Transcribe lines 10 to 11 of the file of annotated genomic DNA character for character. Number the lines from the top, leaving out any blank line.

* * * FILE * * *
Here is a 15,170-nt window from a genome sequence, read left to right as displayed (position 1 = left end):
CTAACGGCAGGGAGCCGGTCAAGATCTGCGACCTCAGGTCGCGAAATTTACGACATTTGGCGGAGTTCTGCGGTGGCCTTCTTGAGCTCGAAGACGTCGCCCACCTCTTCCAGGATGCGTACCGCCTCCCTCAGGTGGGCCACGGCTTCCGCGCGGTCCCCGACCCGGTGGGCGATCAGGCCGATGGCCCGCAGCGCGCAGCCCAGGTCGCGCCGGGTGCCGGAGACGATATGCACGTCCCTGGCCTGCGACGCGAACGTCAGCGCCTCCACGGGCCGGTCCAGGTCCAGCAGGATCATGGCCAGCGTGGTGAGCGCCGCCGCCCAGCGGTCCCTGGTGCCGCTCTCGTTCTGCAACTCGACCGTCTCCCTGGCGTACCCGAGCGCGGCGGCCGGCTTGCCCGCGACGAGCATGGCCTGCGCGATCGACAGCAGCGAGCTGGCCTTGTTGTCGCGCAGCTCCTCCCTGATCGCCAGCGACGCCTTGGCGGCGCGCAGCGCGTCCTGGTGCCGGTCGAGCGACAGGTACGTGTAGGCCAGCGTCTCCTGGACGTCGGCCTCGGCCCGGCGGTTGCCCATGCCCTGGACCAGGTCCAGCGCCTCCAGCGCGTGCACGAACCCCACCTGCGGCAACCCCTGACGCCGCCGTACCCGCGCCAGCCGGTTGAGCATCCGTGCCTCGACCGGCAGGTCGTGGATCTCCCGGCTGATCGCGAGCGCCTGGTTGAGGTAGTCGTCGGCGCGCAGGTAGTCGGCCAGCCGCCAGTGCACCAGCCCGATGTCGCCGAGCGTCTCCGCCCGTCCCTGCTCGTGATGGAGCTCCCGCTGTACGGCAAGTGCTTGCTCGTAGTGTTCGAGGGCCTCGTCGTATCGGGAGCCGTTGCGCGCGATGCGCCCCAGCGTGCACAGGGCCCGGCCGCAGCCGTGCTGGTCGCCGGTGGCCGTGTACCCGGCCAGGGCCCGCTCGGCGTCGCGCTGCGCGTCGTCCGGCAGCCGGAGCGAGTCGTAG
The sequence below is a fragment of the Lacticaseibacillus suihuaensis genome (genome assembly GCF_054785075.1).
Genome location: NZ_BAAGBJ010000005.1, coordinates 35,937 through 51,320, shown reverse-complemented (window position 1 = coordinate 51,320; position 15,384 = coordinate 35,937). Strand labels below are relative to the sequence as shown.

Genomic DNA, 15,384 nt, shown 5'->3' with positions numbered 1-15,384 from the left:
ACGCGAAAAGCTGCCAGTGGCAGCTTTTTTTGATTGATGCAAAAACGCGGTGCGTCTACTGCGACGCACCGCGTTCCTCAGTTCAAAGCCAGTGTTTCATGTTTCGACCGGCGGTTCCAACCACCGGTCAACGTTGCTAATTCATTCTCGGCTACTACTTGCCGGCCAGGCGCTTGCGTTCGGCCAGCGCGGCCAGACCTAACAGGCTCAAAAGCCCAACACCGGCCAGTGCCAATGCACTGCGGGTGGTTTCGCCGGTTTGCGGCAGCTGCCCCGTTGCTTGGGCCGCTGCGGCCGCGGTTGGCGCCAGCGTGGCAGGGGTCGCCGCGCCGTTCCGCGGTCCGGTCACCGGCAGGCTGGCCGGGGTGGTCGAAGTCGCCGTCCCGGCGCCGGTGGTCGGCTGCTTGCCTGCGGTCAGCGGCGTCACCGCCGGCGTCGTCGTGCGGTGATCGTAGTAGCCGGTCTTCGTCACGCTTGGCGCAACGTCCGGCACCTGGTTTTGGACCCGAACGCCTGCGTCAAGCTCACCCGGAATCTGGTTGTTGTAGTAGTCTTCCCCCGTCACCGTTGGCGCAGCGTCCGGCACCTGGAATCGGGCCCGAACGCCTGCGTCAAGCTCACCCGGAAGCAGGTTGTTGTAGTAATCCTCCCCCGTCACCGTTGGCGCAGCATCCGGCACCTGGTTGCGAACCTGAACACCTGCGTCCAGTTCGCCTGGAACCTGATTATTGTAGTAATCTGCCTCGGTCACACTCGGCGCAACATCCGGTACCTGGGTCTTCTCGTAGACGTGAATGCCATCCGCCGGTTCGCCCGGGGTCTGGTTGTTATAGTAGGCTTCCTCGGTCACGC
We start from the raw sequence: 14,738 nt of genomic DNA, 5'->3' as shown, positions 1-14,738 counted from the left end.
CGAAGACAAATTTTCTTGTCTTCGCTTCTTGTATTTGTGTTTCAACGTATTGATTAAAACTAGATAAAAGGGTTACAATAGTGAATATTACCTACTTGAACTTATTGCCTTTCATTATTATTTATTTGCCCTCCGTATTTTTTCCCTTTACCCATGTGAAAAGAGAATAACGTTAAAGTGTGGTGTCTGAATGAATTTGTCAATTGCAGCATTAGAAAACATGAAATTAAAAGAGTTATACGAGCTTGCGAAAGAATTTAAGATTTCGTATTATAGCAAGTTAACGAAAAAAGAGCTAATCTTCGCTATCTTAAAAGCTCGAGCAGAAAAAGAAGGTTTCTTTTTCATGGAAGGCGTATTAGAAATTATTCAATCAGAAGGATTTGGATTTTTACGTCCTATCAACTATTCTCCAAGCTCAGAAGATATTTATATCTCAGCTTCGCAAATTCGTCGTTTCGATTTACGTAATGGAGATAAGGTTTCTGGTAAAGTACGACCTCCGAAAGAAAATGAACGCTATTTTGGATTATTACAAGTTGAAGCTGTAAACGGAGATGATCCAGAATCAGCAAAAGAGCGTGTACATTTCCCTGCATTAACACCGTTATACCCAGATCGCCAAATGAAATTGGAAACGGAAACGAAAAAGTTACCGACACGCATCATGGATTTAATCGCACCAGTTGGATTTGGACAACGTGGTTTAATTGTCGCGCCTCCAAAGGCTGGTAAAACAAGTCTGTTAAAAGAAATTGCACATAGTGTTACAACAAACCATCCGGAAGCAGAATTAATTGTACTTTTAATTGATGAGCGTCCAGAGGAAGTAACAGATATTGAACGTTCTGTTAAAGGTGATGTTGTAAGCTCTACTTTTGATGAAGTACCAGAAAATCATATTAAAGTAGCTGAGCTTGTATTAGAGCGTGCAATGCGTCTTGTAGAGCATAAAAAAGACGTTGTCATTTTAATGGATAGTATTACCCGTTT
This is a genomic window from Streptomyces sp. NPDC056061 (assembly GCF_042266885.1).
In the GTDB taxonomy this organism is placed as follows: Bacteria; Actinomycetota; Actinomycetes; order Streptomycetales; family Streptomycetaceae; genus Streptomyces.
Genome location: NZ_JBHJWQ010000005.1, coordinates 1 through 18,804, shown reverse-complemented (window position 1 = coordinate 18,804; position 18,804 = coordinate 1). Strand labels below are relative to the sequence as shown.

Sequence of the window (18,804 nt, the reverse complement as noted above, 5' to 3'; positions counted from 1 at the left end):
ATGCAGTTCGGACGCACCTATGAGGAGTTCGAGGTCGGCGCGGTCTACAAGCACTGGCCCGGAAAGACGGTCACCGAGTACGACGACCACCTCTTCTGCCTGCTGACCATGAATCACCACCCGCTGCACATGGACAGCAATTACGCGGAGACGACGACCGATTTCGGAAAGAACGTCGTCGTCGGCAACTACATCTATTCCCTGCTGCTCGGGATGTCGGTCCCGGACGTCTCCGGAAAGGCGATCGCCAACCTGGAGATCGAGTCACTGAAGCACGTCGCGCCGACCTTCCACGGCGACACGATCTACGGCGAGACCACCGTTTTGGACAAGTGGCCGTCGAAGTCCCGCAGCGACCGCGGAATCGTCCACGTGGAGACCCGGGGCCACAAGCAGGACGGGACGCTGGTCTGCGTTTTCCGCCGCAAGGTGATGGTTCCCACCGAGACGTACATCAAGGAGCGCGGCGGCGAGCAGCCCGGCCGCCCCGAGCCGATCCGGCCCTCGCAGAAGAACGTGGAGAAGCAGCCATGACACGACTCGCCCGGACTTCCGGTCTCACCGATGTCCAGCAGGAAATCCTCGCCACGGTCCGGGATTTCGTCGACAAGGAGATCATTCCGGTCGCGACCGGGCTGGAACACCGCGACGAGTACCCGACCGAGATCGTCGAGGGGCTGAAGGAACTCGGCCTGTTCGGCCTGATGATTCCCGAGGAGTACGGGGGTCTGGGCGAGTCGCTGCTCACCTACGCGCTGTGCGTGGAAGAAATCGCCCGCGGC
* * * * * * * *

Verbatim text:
In the GTDB taxonomy this organism is placed as follows: Bacteria; Actinomycetota; Actinomycetes; order Streptomycetales; family Streptomycetaceae; genus Streptomyces.
Genome location: NZ_JBHJWQ010000005.1, coordinates 1 through 18,804, shown reverse-complemented (window position 1 = coordinate 18,804; position 18,804 = coordinate 1). Strand labels below are relative to the sequence as shown.